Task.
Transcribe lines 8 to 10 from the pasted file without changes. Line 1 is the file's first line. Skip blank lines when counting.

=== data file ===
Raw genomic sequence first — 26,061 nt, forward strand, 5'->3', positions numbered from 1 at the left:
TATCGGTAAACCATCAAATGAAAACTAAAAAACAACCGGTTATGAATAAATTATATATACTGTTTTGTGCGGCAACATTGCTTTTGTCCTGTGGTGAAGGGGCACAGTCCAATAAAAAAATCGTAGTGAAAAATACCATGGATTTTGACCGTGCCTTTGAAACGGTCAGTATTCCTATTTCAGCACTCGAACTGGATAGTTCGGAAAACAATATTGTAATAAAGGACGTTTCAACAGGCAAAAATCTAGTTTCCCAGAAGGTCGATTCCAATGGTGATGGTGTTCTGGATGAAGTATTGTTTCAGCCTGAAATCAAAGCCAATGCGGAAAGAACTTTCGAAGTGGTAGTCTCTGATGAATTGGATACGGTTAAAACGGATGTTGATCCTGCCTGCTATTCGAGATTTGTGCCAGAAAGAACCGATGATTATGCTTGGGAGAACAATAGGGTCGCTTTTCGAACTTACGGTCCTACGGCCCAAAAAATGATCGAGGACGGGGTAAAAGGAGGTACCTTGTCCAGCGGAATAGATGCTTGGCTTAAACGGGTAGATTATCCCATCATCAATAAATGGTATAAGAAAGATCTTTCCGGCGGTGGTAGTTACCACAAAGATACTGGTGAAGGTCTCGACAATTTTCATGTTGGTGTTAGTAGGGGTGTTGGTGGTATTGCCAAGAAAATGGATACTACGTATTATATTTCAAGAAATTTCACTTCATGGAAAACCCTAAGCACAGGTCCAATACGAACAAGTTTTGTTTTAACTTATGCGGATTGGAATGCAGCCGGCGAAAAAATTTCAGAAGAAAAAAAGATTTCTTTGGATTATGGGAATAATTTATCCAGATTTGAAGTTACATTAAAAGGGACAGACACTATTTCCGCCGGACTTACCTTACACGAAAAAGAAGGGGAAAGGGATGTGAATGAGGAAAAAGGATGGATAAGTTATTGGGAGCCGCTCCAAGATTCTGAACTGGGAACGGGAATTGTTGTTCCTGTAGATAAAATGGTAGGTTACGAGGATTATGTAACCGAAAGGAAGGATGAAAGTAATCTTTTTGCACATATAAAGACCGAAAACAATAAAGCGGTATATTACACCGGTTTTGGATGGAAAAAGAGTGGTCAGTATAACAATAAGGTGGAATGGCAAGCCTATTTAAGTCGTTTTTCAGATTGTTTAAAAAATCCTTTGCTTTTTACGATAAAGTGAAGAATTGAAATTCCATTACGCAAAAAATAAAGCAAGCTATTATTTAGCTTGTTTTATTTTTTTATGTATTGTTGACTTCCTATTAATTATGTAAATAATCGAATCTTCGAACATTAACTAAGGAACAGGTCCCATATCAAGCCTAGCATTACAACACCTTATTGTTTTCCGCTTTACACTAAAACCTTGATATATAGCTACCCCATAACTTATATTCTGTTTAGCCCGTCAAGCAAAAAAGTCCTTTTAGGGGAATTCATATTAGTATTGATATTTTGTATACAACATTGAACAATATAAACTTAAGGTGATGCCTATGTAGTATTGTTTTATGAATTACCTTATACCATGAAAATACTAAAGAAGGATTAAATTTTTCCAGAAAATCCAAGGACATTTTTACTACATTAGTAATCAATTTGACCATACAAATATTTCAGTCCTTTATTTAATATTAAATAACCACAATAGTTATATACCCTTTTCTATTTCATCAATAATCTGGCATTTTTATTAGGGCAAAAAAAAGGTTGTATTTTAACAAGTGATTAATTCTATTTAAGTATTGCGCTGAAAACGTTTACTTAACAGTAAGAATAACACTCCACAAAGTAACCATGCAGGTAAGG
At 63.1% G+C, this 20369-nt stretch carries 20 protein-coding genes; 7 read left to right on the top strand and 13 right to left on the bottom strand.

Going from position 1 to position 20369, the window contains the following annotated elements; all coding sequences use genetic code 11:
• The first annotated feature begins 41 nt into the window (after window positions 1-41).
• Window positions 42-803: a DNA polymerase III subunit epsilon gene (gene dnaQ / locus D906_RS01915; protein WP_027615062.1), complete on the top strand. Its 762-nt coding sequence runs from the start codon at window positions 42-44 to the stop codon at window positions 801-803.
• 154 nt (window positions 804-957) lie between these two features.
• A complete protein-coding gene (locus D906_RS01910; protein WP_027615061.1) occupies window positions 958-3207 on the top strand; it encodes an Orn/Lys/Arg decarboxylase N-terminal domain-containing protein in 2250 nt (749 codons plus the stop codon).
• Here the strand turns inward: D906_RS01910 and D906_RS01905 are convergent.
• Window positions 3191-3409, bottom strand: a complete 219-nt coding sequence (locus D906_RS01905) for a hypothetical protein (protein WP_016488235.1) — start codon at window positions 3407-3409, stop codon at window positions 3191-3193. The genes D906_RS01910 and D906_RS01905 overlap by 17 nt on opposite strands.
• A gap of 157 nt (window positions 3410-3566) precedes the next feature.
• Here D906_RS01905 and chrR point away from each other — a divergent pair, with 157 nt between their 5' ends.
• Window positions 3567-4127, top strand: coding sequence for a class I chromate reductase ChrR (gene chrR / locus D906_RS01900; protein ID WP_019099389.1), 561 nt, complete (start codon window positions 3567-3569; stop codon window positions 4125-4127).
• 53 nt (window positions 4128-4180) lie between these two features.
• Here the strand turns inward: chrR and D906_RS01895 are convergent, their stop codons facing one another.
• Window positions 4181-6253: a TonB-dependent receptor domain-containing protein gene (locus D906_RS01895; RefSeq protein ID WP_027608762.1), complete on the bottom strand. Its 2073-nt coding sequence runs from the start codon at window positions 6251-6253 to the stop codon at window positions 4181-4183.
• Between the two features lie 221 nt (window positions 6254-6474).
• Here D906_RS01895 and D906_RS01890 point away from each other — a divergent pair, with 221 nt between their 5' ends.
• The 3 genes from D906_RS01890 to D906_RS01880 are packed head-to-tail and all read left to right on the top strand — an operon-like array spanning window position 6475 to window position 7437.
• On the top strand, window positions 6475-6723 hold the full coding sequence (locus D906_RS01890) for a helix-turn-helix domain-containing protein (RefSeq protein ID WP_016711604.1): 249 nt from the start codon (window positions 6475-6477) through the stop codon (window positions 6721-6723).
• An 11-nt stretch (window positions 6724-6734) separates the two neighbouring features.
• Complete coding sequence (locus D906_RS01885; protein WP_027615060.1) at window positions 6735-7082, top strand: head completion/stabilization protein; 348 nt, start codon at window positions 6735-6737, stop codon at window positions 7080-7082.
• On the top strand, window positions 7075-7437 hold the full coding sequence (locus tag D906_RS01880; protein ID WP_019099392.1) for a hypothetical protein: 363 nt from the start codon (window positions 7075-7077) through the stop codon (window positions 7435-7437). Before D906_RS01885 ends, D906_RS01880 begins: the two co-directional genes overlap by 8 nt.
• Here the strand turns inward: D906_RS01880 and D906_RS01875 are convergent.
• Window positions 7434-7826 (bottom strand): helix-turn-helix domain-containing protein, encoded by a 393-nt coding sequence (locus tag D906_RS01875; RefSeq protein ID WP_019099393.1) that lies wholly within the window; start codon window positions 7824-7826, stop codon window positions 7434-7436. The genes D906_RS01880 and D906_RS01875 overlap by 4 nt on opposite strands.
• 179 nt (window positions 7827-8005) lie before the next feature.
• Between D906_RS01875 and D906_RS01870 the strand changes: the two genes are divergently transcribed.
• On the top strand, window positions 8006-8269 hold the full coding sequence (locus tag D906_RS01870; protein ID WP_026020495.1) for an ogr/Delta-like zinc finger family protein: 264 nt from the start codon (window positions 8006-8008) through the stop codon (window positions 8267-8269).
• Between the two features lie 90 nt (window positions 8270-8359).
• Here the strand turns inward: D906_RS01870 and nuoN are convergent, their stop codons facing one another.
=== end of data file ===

• A complete protein-coding gene (locus D906_RS01910; protein WP_027615061.1) occupies window positions 958-3207 on the top strand; it encodes an Orn/Lys/Arg decarboxylase N-terminal domain-containing protein in 2250 nt (749 codons plus the stop codon).
• Here the strand turns inward: D906_RS01910 and D906_RS01905 are convergent.
• Window positions 3191-3409, bottom strand: a complete 219-nt coding sequence (locus D906_RS01905) for a hypothetical protein (protein WP_016488235.1) — start codon at window positions 3407-3409, stop codon at window positions 3191-3193. The genes D906_RS01910 and D906_RS01905 overlap by 17 nt on opposite strands.